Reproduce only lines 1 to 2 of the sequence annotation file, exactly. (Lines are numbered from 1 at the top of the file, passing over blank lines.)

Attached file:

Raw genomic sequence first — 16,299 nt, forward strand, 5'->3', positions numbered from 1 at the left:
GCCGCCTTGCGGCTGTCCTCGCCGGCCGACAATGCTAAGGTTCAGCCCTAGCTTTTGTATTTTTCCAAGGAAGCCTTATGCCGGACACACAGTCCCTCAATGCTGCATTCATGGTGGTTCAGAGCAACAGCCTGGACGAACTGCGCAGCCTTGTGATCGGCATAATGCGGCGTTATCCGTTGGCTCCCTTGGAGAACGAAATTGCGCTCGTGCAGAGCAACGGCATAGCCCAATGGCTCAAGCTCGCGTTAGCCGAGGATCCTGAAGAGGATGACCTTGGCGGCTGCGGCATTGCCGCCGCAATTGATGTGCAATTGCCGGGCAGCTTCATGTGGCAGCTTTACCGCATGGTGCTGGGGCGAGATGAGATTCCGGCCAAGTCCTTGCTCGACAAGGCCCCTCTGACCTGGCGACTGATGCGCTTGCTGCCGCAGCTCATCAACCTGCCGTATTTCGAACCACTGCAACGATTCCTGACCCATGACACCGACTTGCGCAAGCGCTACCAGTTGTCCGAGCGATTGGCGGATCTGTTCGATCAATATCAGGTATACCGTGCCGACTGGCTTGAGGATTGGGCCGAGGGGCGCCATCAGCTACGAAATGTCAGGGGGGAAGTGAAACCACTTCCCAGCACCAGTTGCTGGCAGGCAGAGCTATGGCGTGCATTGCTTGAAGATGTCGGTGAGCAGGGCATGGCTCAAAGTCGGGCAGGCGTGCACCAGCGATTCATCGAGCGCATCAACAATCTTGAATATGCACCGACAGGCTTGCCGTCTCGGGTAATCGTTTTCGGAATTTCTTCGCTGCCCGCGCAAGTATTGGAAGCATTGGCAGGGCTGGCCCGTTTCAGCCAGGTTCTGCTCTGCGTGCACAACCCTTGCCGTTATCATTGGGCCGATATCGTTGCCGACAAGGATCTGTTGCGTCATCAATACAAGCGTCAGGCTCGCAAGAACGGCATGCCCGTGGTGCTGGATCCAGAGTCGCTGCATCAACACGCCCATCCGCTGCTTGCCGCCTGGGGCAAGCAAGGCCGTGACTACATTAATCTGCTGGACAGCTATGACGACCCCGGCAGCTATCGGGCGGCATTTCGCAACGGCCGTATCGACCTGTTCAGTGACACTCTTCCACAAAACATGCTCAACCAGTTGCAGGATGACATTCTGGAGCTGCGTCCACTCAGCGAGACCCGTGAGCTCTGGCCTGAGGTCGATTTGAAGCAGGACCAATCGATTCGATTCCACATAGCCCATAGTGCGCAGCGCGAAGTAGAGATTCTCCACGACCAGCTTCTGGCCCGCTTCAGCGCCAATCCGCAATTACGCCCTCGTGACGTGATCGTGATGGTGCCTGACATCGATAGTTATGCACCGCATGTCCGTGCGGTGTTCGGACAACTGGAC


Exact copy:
Raw genomic sequence first — 16,299 nt, forward strand, 5'->3', positions numbered from 1 at the left:
GCCGCCTTGCGGCTGTCCTCGCCGGCCGACAATGCTAAGGTTCAGCCCTAGCTTTTGTATTTTTCCAAGGAAGCCTTATGCCGGACACACAGTCCCTCAATGCTGCATTCATGGTGGTTCAGAGCAACAGCCTGGACGAACTGCGCAGCCTTGTGATCGGCATAATGCGGCGTTATCCGTTGGCTCCCTTGGAGAACGAAATTGCGCTCGTGCAGAGCAACGGCATAGCCCAATGGCTCAAGCTCGCGTTAGCCGAGGATCCTGAAGAGGATGACCTTGGCGGCTGCGGCATTGCCGCCGCAATTGATGTGCAATTGCCGGGCAGCTTCATGTGGCAGCTTTACCGCATGGTGCTGGGGCGAGATGAGATTCCGGCCAAGTCCTTGCTCGACAAGGCCCCTCTGACCTGGCGACTGATGCGCTTGCTGCCGCAGCTCATCAACCTGCCGTATTTCGAACCACTGCAACGATTCCTGACCCATGACACCGACTTGCGCAAGCGCTACCAGTTGTCCGAGCGATTGGCGGATCTGTTCGATCAATATCAGGTATACCGTGCCGACTGGCTTGAGGATTGGGCCGAGGGGCGCCATCAGCTACGAAATGTCAGGGGGGAAGTGAAACCACTTCCCAGCACCAGTTGCTGGCAGGCAGAGCTATGGCGTGCATTGCTTGAAGATGTCGGTGAGCAGGGCATGGCTCAAAGTCGGGCAGGCGTGCACCAGCGATTCATCGAGCGCATCAACAATCTTGAATATGCACCGACAGGCTTGCCGTCTCGGGTAATCGTTTTCGGAATTTCTTCGCTGCCCGCGCAAGTATTGGAAGCATTGGCAGGGCTGGCCCGTTTCAGCCAGGTTCTGCTCTGCGTGCACAACCCTTGCCGTTATCATTGGGCCGATATCGTTGCCGACAAGGATCTGTTGCGTCATCAATACAAGCGTCAGGCTCGCAAGAACGGCATGCCCGTGGTGCTGGATCCAGAGTCGCTGCATCAACACGCCCATCCGCTGCTTGCCGCCTGGGGCAAGCAAGGCCGTGACTACATTAATCTGCTGGACAGCTATGACGACCCCGGCAGCTATCGGGCGGCATTTCGCAACGGCCGTATCGACCTGTTCAGTGACACTCTTCCACAAAACATGCTCAACCAGTTGCAGGATGACATTCTGGAGCTGCGTCCACTCAGCGAGACCCGTGAGCTCTGGCCTGAGGTCGATTTGAAGCAGGACCAATCGATTCGATTCCACATAGCCCATAGTGCGCAGCGCGAAGTAGAGATTCTCCACGACCAGCTTCTGGCCCGCTTCAGCGCCAATCCGCAATTACGCCCTCGTGACGTGATCGTGATGGTGCCTGACATCGATAGTTATGCACCGCATGTCCGTGCGGTGTTCGGACAACTGGAC